Saturday, September 6, 2014

Logos and Publishing Houses: Why the Need for Words?


by
Scott D. Parker

Another week of writing the same way I mentioned last week, so my mind drifted a bit this week. Football season started on Thursday and starts in earnest tomorrow. I’m talking NFL, of course, but the college guys are already on the gridiron. It’s got me thinking about logos.

With the NFL, lots of sites on the internet--SI.com; NBC Sports, etc.--make predictions about the upcoming season. My favorite, bar none, is Peter King’s Monday Morning Quarterback. I do not consider my weekend football complete until I’ve ready King’s column on Monday. He’s just about the best in the long-form sports journalism that I know.

Anyway, these sites make their predictions for the upcoming seasons and most of them use the team logo to indicate which team they think will advance to the playoffs. Here’s a shot of all 32 logos:


What I’ve always appreciated in a logo is the conveying of a message without letters. Most of the NFL teams (21 out of 32) do not use any form of a letter. Why do I like that? Frankly, I don’t like having things spelled out for me.

Publishing houses are different. Google “publishing house logos” and you will get a lot of them...and they almost all have words associated with them. When I think of logos for publishing houses that have a graphic, I can only think of three: Simon and Schuster, Random House, and Penguin.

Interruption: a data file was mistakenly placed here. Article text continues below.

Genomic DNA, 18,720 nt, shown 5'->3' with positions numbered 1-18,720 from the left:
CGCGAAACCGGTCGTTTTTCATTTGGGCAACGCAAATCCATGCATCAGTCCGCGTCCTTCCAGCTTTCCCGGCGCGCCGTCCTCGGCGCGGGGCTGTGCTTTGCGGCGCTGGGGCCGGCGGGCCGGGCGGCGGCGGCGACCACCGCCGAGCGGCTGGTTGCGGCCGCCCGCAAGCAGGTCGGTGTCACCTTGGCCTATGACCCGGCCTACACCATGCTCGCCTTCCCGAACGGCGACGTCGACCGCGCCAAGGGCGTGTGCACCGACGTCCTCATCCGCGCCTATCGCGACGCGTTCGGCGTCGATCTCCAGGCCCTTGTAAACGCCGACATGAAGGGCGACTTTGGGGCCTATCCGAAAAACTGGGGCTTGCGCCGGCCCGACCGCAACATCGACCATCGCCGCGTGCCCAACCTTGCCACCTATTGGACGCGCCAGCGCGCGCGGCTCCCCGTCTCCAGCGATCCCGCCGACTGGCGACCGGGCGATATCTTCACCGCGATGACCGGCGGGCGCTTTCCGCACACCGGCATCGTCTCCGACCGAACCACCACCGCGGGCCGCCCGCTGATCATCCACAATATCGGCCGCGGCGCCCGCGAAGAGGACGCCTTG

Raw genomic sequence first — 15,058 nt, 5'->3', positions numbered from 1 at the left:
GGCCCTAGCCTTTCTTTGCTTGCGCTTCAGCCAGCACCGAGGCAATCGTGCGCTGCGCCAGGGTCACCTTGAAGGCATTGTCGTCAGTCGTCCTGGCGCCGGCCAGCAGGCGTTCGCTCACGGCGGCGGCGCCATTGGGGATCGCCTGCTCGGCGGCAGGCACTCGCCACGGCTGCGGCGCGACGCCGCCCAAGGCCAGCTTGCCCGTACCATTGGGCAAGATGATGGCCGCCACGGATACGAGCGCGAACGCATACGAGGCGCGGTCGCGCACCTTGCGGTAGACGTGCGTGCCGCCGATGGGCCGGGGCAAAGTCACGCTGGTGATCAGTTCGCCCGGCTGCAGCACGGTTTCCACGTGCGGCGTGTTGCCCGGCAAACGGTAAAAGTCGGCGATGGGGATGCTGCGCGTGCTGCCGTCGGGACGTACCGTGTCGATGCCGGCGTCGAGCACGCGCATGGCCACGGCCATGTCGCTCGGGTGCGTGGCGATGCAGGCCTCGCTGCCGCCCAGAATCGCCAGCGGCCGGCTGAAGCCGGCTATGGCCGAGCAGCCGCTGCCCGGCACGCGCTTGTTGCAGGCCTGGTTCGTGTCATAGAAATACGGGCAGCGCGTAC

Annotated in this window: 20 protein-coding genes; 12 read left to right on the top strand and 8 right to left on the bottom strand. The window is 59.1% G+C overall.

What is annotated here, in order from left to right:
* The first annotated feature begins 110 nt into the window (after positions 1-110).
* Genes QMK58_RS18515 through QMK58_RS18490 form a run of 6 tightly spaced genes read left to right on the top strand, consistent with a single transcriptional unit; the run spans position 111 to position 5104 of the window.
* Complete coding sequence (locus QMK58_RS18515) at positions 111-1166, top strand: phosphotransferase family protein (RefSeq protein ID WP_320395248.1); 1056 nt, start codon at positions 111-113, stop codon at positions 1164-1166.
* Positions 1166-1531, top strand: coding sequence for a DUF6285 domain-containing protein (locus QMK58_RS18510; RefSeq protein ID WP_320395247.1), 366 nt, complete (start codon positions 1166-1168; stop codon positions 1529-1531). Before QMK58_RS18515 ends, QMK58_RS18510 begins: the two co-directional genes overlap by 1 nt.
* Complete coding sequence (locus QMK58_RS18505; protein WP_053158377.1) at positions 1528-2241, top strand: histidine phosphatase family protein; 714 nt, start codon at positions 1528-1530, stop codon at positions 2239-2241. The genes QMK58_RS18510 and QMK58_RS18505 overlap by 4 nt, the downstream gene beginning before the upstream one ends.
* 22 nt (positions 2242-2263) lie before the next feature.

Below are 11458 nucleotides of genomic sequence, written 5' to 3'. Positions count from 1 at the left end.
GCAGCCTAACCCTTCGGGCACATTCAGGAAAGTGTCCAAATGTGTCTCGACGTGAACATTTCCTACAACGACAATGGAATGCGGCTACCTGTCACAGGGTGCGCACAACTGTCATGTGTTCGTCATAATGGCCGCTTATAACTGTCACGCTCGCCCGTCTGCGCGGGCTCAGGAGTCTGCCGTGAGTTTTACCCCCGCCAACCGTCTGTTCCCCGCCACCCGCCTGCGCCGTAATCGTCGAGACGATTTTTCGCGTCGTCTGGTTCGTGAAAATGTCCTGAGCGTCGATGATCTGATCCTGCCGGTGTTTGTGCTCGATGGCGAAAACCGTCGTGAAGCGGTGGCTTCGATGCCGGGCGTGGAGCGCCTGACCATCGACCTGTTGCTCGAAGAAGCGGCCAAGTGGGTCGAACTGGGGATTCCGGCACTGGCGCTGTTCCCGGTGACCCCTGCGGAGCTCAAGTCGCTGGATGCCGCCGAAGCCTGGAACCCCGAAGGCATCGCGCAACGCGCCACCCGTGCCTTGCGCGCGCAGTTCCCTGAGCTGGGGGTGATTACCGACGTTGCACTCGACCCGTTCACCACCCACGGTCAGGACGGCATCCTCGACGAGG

pub47

pub7

Penguin press

Penguin’s the only one that can stand on it’s own but it’s so on the nose, it doesn’t need words to help the uneducated.

I wonder why that is? Why do logos for publishing houses almost always come with words? You don’t need words for AT&T, Mercedes Benz, or Pepsi.

What do y’all think of logos? Are publishing houses an inherently different animal and words are needed?

3 comments:

John McFetridge said...

Well, publishing, of course, is all about words so it does seem different. Most logos (especially ose created in the last thirty years or so) are used for brand-awareness around the world so they have to be understood in many languages. Not so for publishers which only need to be understood by the one language in which its books are published.

The one sports logo I really think doesn't need the letters is the Toronto Maple Leafs. But of course, it doesn't need the spelling mistake, either.

Anonymous said...

HarperCollins has something that MIGHT be a water and flame logo ...?

Kristi B.

Scott Parker said...

John - Agreed on the words. Yeah, I pretty much thought that, but still wanted to poll readers. Never considered the "publishers which only need to be understood by the one language in which its books are published" thing. Good point.

Kristi - The HC logo is a new one. Ironically, except for Penguin and Random House, when I see one of those logos, I go "I know that's a publisher, but I can't remember which one."